Workout videos dominate social media. Impossibly toned women give their tips on how to get the perfect bum; how to get rid of “hip dips” (the natural curve found below the hips and above the thigh) and how to look as slim as possible. They are exhausting to watch. “I was on Instagram and I was scrolling on this fitness page, and it caught me for a while,” says Tovah, 16. “I kept looking at myself and thinking like, if I had listened to the page, would I look better? Would this make me feel better as a person?”
Nancy, 13, has been using social media since she was 11 years old. “Sometimes I compare myself to older girls but then I think I am 13 and I’ll get more confident,” she says. “I sometimes think my body or face isn’t as nice as theirs but then I think I’m OK.” But still, Nancy sometimes feels like she needs a rest from the constant comparisons encouraged on these platforms: “Sometimes I have breaks from it to work on confidence so I think it would make me happier without it.”
According to the EPI report, boys and girls have a different relationship to Instagram and TikTok. Boys tend to see social media comparisons as aspirational. But for girls aged 11-17, it has the opposite effect, slowly eating away at their self-confidence.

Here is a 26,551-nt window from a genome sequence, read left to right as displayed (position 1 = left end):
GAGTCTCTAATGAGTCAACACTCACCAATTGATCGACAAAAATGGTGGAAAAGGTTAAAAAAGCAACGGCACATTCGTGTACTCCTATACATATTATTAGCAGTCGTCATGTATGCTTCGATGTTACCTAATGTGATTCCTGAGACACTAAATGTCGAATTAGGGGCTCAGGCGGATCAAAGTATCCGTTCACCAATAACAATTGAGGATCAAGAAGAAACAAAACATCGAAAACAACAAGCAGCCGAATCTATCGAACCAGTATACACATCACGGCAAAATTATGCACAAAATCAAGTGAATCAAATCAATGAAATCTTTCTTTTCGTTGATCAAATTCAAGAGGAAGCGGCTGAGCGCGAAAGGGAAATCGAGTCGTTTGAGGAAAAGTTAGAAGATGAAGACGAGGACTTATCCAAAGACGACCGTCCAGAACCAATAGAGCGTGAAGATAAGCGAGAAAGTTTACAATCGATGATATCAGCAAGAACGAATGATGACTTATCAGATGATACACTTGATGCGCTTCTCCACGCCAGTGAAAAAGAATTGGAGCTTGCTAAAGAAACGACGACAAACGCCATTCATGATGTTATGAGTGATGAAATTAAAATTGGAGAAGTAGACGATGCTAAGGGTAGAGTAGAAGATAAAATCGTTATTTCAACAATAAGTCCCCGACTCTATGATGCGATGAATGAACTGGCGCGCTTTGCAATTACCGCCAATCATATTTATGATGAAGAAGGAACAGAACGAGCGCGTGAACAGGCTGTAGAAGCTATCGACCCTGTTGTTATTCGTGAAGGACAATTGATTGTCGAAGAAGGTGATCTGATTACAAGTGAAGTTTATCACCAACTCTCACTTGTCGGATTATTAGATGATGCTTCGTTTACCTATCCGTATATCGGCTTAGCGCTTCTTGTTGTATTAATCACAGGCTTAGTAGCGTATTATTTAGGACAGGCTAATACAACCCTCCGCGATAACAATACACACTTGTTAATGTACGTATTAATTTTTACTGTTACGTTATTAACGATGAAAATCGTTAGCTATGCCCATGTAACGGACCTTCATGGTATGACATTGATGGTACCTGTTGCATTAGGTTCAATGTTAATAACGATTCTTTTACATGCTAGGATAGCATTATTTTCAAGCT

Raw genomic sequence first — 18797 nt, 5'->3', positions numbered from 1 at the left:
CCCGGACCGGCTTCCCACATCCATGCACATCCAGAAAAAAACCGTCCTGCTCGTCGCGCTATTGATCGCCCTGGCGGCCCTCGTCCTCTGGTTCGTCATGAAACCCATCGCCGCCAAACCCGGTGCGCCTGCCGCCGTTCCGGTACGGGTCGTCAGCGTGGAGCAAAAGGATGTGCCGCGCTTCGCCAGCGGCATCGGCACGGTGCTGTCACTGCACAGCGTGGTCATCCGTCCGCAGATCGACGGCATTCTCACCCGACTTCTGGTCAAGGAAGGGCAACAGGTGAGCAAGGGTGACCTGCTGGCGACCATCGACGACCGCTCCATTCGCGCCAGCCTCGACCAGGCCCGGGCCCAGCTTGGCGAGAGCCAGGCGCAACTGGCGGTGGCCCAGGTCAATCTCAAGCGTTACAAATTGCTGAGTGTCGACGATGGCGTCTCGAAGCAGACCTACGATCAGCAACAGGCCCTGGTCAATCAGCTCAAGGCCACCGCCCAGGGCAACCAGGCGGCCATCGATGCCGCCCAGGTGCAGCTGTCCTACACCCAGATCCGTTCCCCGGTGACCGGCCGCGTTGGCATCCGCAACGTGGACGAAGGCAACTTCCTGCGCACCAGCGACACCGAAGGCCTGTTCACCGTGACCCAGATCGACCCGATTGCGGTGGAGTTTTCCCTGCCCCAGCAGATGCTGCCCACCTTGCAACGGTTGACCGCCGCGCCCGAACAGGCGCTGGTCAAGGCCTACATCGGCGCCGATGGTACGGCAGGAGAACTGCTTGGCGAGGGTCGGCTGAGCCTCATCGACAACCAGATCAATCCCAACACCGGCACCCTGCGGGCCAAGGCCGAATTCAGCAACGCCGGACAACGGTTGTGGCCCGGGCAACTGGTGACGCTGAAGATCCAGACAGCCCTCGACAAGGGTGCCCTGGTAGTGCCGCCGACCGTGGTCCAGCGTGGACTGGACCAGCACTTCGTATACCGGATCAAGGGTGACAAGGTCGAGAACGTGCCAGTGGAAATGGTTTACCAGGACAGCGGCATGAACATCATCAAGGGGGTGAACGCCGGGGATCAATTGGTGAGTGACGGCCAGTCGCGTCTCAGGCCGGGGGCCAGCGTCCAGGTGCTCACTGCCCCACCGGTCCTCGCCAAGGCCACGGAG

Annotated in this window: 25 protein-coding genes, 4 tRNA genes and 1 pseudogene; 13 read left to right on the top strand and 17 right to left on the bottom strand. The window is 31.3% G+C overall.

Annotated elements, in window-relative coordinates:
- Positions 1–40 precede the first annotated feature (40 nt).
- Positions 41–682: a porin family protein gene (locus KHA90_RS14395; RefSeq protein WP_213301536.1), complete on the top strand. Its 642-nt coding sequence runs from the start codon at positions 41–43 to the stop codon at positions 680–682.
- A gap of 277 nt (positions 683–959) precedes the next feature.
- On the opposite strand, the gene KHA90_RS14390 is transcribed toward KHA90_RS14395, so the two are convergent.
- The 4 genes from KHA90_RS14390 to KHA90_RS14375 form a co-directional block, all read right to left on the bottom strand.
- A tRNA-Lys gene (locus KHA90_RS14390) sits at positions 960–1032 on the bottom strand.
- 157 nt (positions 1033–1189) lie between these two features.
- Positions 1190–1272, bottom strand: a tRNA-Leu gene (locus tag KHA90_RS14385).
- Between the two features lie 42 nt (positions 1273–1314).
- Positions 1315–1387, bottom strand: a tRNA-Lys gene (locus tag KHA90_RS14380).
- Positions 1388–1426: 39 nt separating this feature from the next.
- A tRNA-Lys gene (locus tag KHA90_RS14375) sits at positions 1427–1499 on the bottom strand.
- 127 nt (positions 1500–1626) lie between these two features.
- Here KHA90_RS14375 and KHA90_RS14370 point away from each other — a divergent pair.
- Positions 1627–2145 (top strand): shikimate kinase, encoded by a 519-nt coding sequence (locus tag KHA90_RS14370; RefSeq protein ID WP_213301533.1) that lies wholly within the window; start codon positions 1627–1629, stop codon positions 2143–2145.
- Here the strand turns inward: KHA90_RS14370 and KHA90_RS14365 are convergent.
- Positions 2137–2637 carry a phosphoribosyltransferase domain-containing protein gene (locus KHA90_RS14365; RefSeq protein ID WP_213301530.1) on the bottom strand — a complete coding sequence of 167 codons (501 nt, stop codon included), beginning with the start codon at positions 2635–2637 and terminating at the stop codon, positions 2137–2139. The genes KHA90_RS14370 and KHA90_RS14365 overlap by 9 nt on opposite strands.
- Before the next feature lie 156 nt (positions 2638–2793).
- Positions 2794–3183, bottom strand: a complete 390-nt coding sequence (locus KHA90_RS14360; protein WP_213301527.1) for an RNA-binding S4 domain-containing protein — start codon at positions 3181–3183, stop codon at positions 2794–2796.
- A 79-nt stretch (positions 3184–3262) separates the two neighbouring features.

“I think it doesn’t necessarily affect you straight away,” says Luisa, 16. “It’s more of a long process where you think that maybe you’re OK with it. But then maybe people start pointing things out about you, or just you see other people and you think that you don’t look like them. So over time, you start to think less of yourself,” she says. “I really miss being able to, like, do what I want and not care what other people think.”
For Luisa, the constant pressure of being seen by her peers is taking its toll. “I have been around social media since I was born,” she says. “But I started using it myself when I was ten. That’s a lot of time to be surrounded by other people’s opinions.”
Today’s generation of teenage girls are unique in their complete social media immersion. As a result, no other demographic can quite relate to the obsessive and meticulous attention their online personal image demands. But while their parents may not fully understand the extent of the issue, they cannot afford to dismiss it.
Molly Forbes is a campaigner and the author of Body Happy Kids, a book examining how we can improve the body image of children. For years she has been working to improve the confidence of teenagers. “We need to look at the wider culture that body shaming and appearance-based bullying online is part of,” she says. “To me, these behaviours point to a wider issue about how we teach children and teenagers to value appearance, not just online, but also in homes and in schools as well.”
“We can also be really engaged with what our kids are doing when they’re online,” she adds. “This might mean being more aware of who your kids are following when they’re online and maybe even following some of the same people so you can see what types of messages your children are being exposed to regularly.”
Social media is not going away, and neither is the all-encompassing influence it will continue to have on our lives. But the longer we ignore this problem, the easier it will be for this generation’s insecurities to become normalised – and the risk that as these girls grow up, their battered sense of self-esteem will mature with them.